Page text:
Feeds

Pirates named and shamed on Web

Substitute home page for offenders' sites to end software piracy as we know it. Apparently

  • alert
  • submit to reddit

Internet Security Threat Report 2014

The Business Software Alliance (BSA) has masterminded a scheme to name and shame software pirates on the Web. It has created a substitute Web page to slap on sites it has closed down for selling unlicensed software. The page, set with a brick-like background, declares: "This site has been disabled by the Internet Service Provider at the request of the Business Software Alliance. For further information about software piracy, please visit the links below." It then has links to the BSA and nopiracy.com sites, and a list of international hotline numbers for the BSA. The amount of time the BSA page can be displayed will depend on the ISP involved, but it will only be a matter of days or weeks, a representative said. As well as targeting sites offering copied software, the BSA has vowed to close pages involved in "other illegal software activities". It includes in its definition anyone found "publishing methods of hacking into computer programs and password protections". The piracy-fighter claims to have received 577 leads in 1999 denouncing Web sites that offered software without a licence. This resulted in 249 UK Web sites being pulled. "By posting a Web closure seal on the home page of illegal Web sites, BSA hopes to make the Internet safer for legitimate commerce," said Mike Newton, campaign relations manager for BSA UK. "There are thousands of pirate Web sites located on the Internet, and virtually every software product now available on the market can be located on one of these sites. Internet piracy represents perhaps the single greatest threat to electronic commerce." ® Related Stories BSA declares UK piracy truce BSA breaks chatroom piracy ring 40 per cent of business software illegally installed

Choosing a cloud hosting partner with confidence

More from The Register

next story
Inequality increasing? BOLLOCKS! You heard me: 'Screw the 1%'
There's morality and then there's economics ...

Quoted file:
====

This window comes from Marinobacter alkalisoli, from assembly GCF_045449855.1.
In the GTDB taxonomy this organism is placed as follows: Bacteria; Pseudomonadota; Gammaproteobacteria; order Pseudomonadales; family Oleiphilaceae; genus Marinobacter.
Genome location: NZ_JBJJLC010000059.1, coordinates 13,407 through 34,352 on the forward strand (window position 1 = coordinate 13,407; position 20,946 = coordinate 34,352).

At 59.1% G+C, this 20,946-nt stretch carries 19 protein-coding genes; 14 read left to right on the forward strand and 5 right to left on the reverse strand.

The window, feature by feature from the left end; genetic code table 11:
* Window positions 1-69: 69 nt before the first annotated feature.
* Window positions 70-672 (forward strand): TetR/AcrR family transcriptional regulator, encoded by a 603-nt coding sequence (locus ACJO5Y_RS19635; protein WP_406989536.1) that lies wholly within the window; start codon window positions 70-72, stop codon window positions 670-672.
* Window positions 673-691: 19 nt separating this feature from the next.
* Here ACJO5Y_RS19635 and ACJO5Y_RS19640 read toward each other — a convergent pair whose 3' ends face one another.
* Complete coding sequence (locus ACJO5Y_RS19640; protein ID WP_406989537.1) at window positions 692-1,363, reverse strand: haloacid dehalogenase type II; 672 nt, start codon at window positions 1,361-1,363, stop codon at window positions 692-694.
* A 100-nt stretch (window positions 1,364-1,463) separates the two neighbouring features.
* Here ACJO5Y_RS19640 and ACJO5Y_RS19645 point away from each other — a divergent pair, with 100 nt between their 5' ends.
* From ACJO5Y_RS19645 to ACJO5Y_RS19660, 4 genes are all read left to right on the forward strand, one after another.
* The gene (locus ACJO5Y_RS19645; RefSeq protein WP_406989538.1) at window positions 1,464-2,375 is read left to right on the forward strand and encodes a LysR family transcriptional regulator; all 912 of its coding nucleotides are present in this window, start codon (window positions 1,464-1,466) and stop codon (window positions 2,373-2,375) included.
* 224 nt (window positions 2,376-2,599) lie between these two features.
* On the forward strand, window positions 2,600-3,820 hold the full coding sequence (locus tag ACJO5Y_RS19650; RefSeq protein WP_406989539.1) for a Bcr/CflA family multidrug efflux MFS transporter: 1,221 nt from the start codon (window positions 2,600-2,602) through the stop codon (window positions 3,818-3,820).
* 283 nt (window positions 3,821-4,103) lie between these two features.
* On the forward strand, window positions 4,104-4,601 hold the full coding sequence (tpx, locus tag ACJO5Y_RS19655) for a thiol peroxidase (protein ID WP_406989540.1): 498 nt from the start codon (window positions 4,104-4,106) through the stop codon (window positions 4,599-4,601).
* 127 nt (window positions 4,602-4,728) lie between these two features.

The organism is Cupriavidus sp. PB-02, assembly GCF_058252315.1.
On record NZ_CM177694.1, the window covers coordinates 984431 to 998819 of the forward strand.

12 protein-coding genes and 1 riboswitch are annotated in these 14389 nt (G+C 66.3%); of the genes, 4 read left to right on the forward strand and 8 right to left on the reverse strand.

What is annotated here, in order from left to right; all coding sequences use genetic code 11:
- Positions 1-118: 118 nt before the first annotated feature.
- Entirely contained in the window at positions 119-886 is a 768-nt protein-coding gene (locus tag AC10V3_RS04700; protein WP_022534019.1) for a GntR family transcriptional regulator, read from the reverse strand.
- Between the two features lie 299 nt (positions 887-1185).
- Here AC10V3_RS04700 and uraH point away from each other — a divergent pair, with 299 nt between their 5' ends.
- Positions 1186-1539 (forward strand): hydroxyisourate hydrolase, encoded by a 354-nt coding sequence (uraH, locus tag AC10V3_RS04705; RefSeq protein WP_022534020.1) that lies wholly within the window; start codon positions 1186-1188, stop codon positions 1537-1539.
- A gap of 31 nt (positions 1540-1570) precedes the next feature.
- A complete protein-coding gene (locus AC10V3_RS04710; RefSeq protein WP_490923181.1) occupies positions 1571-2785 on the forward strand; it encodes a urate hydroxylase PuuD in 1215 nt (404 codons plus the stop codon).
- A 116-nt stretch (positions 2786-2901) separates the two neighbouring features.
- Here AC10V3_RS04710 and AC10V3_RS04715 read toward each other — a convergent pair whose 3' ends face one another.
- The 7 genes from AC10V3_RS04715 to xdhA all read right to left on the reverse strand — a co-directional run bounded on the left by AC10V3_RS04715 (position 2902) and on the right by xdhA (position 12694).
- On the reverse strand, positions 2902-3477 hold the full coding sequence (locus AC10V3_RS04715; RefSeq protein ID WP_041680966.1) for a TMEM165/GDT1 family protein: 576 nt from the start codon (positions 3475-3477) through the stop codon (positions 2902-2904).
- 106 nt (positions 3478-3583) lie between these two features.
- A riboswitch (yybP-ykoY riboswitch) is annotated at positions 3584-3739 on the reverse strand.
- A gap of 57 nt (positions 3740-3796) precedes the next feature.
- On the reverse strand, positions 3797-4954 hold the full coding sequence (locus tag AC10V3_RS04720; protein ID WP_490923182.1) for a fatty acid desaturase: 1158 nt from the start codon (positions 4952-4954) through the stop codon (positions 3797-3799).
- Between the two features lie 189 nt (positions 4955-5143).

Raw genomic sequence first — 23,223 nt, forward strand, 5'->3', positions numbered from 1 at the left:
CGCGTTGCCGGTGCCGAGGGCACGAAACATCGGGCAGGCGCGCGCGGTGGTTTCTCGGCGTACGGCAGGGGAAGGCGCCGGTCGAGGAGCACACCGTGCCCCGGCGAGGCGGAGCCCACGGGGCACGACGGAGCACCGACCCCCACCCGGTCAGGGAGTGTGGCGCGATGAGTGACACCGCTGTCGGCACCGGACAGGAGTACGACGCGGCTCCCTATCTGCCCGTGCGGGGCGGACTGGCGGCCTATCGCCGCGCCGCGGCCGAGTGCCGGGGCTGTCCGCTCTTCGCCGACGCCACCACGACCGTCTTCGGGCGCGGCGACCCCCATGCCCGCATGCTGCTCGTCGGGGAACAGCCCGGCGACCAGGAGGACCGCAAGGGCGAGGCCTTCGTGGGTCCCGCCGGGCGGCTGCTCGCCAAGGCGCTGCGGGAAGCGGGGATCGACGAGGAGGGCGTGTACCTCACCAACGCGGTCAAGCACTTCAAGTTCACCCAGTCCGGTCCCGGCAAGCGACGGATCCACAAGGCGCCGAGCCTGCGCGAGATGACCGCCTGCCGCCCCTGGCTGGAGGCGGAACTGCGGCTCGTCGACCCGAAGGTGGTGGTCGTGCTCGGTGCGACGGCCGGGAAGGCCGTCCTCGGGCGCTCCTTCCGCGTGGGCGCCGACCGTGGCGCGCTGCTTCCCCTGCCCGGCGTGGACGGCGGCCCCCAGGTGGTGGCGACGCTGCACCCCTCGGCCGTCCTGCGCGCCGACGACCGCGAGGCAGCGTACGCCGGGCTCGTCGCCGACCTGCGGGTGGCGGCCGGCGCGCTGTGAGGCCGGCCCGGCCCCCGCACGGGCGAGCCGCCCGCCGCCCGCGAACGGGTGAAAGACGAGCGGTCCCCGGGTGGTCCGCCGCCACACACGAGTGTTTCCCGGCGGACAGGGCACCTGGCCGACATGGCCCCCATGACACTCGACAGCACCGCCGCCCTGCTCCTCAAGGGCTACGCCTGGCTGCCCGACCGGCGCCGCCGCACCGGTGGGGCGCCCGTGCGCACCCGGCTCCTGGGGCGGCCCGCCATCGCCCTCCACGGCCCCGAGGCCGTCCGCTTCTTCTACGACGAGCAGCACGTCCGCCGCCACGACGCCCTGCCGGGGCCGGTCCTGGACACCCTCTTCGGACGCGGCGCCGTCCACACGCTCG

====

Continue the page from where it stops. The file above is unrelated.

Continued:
Google hits back at 'Dear Rupert' over search dominance claims
Choc Factory sniffs: 'We're not pirate-lovers - also, you publish The Sun'
Spies, avert eyes! Tim Berners-Lee demands a UK digital bill of rights
Lobbies tetchy MPs 'to end indiscriminate online surveillance'
While you queued for an iPhone 6, Apple's Cook sold shares worth $35m
Right before the stock took a 3.8% dive amid bent and broken mobe drama
How the FLAC do I tell MP3s from lossless audio?
Can you hear the difference? Can anyone?
4chan outraged by Emma Watson nudie photo leak SCAM
In the immortal words of Shaggy, it wasn't me us ... amirite?
prev story

Whitepapers

Providing a secure and efficient Helpdesk
A single remote control platform for user support is be key to providing an efficient helpdesk. Retain full control over the way in which screen and keystroke data is transmitted.
Intelligent flash storage arrays
Tegile Intelligent Storage Arrays with IntelliFlash helps IT boost storage utilization and effciency while delivering unmatched storage savings and performance.
Beginner's guide to SSL certificates
De-mystify the technology involved and give you the information you need to make the best decision when considering your online security options.
Security for virtualized datacentres
Legacy security solutions are inefficient due to the architectural differences between physical and virtual environments.
Secure remote control for conventional and virtual desktops
Balancing user privacy and privileged access, in accordance with compliance frameworks and legislation. Evaluating any potential remote control choice.